... ah, the rural idyll of inner London. I wonder if it's the state of our back yard that encourages the more picturesque wildlife ?
Sunday, 25 March 2012
Yes, this is a post all about love. Or Liab, to be more accurate (and Bavarian). In traditional Alpine knitting, there are several variations of single twisted stitches weaving over and under each other, and they are generally known as Liab (Love).
To Illustrate what I mean, here's a scan from my favourite go-to book when it comes to Alpine knitting, Baeuerliches Stricken by Lisl Fanderl.
Brennende Liab (burning love) creates essentially a plain weave effect, Vergessene Liab (forgotten love) has lengths of no crossing in between, and Offene Liab (open love) has one direction of stitches always over the other direction. Since these patterns are centuries old, I don't think Offene Liab would signify an open relationship, but you never know...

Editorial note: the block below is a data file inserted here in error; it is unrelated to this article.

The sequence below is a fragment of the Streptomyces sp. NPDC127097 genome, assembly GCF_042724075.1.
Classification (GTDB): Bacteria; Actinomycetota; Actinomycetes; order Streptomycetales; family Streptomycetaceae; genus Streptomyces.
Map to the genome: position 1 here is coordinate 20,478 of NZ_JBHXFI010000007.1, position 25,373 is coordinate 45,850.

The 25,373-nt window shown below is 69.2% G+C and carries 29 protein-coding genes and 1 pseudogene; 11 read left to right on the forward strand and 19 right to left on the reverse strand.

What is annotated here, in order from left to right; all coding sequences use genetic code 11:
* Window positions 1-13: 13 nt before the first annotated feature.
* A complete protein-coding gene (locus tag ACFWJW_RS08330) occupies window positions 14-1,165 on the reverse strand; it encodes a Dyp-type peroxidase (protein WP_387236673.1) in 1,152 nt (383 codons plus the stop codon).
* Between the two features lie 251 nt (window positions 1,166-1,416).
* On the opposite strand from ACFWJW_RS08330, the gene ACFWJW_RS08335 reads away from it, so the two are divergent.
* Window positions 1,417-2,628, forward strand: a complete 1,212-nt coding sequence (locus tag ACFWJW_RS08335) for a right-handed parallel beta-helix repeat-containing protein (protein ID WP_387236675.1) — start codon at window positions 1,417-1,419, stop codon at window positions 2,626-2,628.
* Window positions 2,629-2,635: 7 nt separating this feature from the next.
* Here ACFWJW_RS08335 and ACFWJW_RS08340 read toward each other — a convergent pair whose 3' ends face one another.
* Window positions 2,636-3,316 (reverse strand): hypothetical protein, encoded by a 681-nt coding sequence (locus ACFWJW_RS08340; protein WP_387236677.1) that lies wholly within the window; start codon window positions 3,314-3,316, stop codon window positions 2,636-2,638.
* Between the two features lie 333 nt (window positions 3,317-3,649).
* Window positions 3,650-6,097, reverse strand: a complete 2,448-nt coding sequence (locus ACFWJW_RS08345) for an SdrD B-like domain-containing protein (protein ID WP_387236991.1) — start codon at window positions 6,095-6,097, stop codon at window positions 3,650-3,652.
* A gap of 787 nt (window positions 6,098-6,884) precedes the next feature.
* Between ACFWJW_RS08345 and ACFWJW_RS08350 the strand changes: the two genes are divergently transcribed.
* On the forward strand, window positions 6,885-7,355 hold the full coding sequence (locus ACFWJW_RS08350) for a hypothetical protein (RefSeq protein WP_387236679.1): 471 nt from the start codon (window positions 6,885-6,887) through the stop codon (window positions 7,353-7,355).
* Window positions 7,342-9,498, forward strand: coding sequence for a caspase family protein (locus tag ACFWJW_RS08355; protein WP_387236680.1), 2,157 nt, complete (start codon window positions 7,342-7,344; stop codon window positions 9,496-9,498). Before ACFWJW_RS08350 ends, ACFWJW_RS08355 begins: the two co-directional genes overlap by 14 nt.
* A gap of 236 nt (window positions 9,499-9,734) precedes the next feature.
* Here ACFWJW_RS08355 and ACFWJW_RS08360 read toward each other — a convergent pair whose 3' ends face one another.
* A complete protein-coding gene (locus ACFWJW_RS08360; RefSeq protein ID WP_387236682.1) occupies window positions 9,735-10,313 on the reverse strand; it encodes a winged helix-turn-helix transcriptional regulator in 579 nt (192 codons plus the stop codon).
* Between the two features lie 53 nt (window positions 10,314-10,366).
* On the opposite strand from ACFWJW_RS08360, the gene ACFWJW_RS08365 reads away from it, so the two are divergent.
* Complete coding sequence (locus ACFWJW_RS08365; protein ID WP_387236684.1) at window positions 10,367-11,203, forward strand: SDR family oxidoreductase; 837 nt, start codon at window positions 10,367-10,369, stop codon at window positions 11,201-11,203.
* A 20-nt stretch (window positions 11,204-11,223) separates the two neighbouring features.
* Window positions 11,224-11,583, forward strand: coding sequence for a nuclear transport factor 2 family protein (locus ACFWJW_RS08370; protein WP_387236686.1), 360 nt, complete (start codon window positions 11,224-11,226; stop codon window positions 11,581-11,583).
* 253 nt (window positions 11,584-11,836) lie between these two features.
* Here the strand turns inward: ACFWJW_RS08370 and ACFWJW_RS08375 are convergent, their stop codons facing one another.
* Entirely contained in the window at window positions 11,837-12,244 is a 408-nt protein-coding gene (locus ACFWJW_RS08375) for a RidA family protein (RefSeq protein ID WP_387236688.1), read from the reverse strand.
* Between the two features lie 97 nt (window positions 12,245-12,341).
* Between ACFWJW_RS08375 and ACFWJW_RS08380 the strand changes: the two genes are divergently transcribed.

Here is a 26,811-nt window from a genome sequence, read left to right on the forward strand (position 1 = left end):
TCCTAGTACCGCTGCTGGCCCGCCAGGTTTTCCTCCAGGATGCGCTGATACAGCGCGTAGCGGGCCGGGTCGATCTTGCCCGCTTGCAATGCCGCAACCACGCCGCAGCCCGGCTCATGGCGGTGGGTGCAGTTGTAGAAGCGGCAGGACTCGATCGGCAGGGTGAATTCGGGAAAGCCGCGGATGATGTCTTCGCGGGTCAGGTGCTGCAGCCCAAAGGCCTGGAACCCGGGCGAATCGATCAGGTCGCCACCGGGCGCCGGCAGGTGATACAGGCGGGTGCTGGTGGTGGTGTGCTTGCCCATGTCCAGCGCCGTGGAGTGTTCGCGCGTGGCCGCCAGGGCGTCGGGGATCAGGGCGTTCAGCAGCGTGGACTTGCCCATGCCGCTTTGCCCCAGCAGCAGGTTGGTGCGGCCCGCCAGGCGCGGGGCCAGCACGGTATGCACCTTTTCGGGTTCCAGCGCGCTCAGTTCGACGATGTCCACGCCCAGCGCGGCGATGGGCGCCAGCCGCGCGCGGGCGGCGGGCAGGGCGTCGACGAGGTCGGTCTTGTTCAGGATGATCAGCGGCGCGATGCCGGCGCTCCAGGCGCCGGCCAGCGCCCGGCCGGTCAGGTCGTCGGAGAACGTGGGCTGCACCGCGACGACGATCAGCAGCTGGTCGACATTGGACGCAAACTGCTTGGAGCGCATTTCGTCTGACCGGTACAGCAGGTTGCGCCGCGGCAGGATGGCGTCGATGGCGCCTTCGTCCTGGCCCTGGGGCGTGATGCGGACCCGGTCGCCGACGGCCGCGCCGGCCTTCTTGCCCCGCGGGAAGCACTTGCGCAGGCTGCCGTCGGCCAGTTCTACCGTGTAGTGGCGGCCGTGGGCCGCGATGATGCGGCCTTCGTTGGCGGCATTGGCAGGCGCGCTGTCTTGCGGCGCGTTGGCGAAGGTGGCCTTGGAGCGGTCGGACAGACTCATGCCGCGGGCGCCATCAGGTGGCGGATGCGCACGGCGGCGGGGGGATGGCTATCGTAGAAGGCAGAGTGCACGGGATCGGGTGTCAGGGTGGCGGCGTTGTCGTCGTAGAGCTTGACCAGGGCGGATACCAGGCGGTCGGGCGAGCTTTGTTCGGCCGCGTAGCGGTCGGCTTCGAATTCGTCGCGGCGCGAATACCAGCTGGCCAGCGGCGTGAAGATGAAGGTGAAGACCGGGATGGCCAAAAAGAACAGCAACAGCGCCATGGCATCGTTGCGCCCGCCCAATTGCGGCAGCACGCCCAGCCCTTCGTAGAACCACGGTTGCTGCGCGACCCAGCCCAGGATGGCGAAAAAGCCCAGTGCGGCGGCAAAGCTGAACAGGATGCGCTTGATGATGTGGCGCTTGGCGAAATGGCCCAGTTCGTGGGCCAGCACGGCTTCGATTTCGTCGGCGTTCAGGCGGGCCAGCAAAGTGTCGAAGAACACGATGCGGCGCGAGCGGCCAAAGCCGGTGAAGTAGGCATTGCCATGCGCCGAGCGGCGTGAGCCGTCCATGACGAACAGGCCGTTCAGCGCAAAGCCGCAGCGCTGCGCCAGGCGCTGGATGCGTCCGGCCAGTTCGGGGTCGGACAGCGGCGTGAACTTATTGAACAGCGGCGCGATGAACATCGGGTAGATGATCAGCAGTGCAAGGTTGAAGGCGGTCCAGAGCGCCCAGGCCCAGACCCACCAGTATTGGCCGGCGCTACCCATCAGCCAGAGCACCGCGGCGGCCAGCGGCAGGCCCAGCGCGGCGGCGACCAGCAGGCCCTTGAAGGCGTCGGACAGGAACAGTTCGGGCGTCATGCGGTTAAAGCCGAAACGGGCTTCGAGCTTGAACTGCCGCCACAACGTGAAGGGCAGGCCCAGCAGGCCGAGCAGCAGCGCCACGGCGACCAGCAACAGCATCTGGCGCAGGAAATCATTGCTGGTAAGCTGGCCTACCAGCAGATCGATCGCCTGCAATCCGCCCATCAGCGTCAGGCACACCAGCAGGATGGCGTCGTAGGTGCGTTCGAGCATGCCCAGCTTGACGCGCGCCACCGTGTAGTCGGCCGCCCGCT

The reason I am blathering on about this is that I have just released another pattern which uses the same principle, albeit with two stitches moving across the ground each time. It's on Ravelry here .
Saturday, 21 January 2012
Today I uploaded another pattern onto Ravelry, Kraut . I wouldn't normally blog about this, but I then I don't normally blog about ANYTHING, it seems. Time to change that, still early enough in the new year to make an effort, right ?
Funnily enough, I have been called many thinks since I moved to London (all in jest and jolly good fun, I assume...), but Kraut wasn't one of them, probably more of an American thing, I guess ? Anyway, I liked the bluntness of the word, and the sock was designed for the January challenge in the Sock Knitters Anonymous group, which was Flora or Fauna themed. Predictably, there are lots of socks with pretty flowers and butterflies being knitted, and they are all beautiful, don't get me wrong, but just not for me.
I was briefly toying with a cockroach sock, but I had this eye-searingly bright green yet to use up, so this was a natural match, and over all, I am quite happy with my (un)kraut.